Background: Around 20% of
birthing women report high levels of childbirth fear. Fear potentially impacts
women’s emotional health, preparation for birth, and birth outcomes. Evidence
suggests that personal and external factors contribute to childbirth fear,
however results vary. Aim: To identify pyscho-social factors associated with
childbirth fear and possible antenatal predictors of childbirth fear according
to women’s parity. Method: 1410 women in second trimester and attending one of
three public hospitals in south-east Queensland were screened for childbirth
fear using the Wijma Delivery Expectancy/Experience Questionnaire (W-DEQ).
Other measures included the Edinburgh Depression Scale (EPDS), Decisional
Conflict Scale (DCS) and items from the EuroQol (EQ-5D) targeting
Anxiety/Depression and Pain/Discomfort. In addition items measuring a previous
mental health condition, social support and knowledge were used. Preferred mode
of birth was also collected. Psycho-social factors were analysed to determine
associations with childbirth fear. Multivariate analysis was used to determine
predictors of fear. Results: Thirty-one percent (n = 190/604) of nulliparous
and 18% (n = 143/782) of multiparous women reported high fear levels. Having a
mental health history, desiring a caesarean section, reporting moderate to high
pain during pregnancy, having a non-supportive partner and perceiving less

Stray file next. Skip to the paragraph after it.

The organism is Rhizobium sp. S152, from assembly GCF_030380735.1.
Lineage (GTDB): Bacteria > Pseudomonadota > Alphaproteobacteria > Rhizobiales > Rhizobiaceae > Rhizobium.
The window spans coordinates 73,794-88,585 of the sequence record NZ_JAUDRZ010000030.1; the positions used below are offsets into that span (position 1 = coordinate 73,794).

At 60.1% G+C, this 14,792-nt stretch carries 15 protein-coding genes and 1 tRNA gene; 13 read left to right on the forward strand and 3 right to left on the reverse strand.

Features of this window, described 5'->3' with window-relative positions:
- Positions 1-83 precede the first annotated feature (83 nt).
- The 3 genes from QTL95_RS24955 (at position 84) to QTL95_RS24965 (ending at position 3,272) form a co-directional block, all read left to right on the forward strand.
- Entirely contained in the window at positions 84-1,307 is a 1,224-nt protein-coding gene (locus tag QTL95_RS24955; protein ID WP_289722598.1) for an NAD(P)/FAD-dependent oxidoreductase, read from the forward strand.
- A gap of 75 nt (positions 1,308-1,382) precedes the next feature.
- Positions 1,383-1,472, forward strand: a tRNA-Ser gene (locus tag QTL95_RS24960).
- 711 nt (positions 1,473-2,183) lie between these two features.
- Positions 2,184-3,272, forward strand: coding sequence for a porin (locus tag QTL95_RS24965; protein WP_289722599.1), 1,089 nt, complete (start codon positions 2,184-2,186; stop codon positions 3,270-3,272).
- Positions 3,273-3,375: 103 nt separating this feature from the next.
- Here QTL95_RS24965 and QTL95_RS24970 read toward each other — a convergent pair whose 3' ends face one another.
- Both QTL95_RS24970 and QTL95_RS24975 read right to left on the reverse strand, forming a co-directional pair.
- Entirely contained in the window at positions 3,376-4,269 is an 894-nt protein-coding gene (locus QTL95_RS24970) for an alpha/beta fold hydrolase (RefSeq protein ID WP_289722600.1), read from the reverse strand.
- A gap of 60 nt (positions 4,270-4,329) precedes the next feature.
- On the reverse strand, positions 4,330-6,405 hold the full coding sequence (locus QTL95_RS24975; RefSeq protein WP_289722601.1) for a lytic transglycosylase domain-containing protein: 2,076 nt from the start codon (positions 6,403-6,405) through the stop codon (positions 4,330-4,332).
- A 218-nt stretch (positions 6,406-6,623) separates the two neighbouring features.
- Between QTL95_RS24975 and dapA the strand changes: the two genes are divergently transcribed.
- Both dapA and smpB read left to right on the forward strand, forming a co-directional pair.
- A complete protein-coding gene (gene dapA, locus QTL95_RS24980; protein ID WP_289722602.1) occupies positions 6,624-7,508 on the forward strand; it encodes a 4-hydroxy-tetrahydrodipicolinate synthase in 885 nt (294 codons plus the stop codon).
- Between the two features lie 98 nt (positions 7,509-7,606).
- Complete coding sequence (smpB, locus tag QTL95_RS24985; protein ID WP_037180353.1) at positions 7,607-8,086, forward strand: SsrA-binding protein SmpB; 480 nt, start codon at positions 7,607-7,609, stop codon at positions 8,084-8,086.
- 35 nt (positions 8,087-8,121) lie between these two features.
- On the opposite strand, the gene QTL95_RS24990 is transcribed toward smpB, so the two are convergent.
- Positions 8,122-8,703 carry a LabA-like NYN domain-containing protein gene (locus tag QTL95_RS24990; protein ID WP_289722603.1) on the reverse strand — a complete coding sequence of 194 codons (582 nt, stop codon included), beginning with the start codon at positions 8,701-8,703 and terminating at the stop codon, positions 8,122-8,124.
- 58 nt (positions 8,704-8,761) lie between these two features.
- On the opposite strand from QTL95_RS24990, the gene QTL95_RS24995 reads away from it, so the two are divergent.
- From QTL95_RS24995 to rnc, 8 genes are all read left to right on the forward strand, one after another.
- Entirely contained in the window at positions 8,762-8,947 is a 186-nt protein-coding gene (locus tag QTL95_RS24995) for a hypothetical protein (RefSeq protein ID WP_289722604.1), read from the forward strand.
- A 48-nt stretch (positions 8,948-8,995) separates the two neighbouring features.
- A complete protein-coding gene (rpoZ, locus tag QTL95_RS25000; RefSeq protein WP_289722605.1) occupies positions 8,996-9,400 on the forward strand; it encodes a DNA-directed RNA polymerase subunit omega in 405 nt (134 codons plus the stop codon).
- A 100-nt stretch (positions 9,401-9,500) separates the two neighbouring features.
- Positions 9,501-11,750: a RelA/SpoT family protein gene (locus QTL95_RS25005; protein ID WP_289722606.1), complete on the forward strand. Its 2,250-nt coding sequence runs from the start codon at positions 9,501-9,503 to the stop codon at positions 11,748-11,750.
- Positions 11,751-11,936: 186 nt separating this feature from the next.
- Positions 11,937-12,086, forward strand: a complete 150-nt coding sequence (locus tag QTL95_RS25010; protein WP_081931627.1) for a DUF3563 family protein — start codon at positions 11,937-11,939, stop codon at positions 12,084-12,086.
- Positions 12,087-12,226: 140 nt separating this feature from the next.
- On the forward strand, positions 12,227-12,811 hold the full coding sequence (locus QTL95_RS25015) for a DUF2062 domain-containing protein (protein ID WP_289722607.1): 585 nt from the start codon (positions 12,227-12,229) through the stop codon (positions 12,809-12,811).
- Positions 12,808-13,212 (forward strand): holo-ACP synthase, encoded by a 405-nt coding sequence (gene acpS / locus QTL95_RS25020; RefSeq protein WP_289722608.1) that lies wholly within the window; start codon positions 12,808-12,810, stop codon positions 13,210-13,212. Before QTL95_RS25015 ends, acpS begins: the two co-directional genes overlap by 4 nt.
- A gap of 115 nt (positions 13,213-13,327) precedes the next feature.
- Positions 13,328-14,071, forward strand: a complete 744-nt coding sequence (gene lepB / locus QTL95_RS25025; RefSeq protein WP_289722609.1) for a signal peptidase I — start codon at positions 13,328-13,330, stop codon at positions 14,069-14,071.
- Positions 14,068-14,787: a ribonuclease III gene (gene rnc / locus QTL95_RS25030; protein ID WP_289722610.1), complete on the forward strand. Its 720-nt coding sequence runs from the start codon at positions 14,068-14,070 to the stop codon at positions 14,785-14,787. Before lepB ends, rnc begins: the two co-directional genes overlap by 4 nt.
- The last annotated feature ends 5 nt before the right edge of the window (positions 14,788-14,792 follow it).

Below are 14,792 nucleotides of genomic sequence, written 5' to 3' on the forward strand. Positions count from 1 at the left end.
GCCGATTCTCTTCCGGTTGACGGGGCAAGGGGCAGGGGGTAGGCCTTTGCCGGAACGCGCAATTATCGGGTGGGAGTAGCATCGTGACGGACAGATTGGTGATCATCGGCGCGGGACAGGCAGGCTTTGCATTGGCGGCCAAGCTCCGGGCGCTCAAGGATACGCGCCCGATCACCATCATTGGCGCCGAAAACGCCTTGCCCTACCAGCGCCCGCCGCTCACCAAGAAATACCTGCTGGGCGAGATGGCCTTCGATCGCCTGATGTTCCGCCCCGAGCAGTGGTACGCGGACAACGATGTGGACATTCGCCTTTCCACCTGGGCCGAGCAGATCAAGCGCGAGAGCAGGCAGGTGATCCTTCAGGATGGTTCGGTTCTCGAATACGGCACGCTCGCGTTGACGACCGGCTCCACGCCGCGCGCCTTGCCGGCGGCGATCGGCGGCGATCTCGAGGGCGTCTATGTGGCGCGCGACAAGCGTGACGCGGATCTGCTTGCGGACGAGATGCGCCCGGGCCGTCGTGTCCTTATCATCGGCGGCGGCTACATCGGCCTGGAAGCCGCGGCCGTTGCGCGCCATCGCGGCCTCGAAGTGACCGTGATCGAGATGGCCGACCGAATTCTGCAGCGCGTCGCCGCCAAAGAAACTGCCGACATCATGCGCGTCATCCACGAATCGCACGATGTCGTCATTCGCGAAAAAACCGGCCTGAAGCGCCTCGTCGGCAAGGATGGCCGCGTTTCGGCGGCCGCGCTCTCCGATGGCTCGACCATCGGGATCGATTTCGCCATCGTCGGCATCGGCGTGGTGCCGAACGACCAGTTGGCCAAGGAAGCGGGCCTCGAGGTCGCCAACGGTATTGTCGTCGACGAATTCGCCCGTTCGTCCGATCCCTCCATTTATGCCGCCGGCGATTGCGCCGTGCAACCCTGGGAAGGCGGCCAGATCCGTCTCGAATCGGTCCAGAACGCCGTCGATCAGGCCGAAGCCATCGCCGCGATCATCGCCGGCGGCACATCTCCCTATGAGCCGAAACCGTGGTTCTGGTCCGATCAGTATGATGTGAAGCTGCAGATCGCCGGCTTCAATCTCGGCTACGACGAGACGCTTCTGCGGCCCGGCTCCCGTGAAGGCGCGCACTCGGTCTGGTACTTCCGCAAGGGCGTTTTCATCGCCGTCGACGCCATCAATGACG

childbirth knowledge than peers, were associated with childbirth fear. Standard
multiple regression analyses by parity determined that depression, decisional
conflict, low social support and less perceived knowledge predicted levels of
childbirth fear. The model explained 32.4% of variance in childbirth fear for
nulliparous and 29.4% for multiparous women. Conclusion: Psychosocial factors
are significantly associated with childbirth fear. The identification of
predictive psychosocial factors for childbirth fear indicates the importance of
observing, assessing, and developing support strategies for women. Such
strategies are required to decrease anxiety and depression for women during
pregnancy, promote normal birth, and build social support to improve women’s
feelings and positive expectations of birth.
Cite this paper
Toohill, J. , Fenwick, J. , Gamble, J. , Creedy, D. , Buist, A. and Ryding, E. (2014) Psycho-Social Predictors of Childbirth Fear in Pregnant Women: An Australian Study. Open Journal of Obstetrics and Gynecology
, 531-543. doi: 10.4236/ojog.2014.49075
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